Using Yahoo’s Pure CSS Framework – Part 1


The world of front-end design has become so much more complex that there are around dozen different frameworks for crafting quality websites. Today, we bring you a rather lesser known friend of Bootstrap, called PureCSS by Yahoo. It is a set of small responsive CSS modules that works best with your dynamic web projects. Yahoo’s Pure CSS is a rather delightful little CSS framework for creating stunning web design projects and gives you a chance to look a bit different than your competitors who might be using Bootstrap.





PureCSS is incredibly tiny. According to their documentation, the whole set of modules only has 4.4KB when minified and gzipped. It is responsive in nature so it can deliver a very nice look and feel to your webpage. It’s also best for devices with smaller screens like mobile devices.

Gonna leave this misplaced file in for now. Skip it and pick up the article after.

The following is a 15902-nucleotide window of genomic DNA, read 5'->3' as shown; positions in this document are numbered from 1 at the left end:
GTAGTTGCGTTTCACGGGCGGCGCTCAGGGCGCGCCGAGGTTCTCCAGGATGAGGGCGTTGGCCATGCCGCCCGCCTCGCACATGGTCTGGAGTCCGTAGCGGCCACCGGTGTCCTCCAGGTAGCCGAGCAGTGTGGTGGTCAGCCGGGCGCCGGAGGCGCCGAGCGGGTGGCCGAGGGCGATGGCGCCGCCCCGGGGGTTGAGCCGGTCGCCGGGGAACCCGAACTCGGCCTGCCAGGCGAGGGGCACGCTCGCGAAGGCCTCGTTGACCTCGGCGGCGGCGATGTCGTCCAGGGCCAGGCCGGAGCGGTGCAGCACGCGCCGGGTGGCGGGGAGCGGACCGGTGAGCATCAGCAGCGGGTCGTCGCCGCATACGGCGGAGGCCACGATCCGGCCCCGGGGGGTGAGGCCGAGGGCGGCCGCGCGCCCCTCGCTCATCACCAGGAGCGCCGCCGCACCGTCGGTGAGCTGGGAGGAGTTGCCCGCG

The first thing you need to do is to link the style sheet inside the “<head>” element of your HTML document from their CDN link. Then you’re just going to call modules using class names in your HTML elements.


<link rel=”stylesheet” href=””>

This framework has 6 modules (Base, Grids, Forms, Buttons, Tables, and Menus) and you do have an option to add them individually. You can choose how you want to implement it from two Rollups, responsive and one non-responsive. You can refer to the table below.





As you can see, Form, Grids, and Menus can be implemented through a responsive and non-responsive approach. It’s up to you then to choose whichever is best for your webpage. Let’s go ahead and talk about each module now.


Base Module


All modules in PureCSS are using Normalize.css as its foundational layer to maintain cross-browser consistency and compatibility. The base module takes care of the Typography, headings, ordered and unordered lists, fonts in ems, blockquote, addresses, abbreviations, and inline styles as a starting point.




Pure Grids has two types of classes: grid classes (pure-g or pure-g-r) and unit classes (pure-u or pure-u-*). The widths of the units are fractions, which mean to say that their unit class names represent their widths. Take a look at the example below.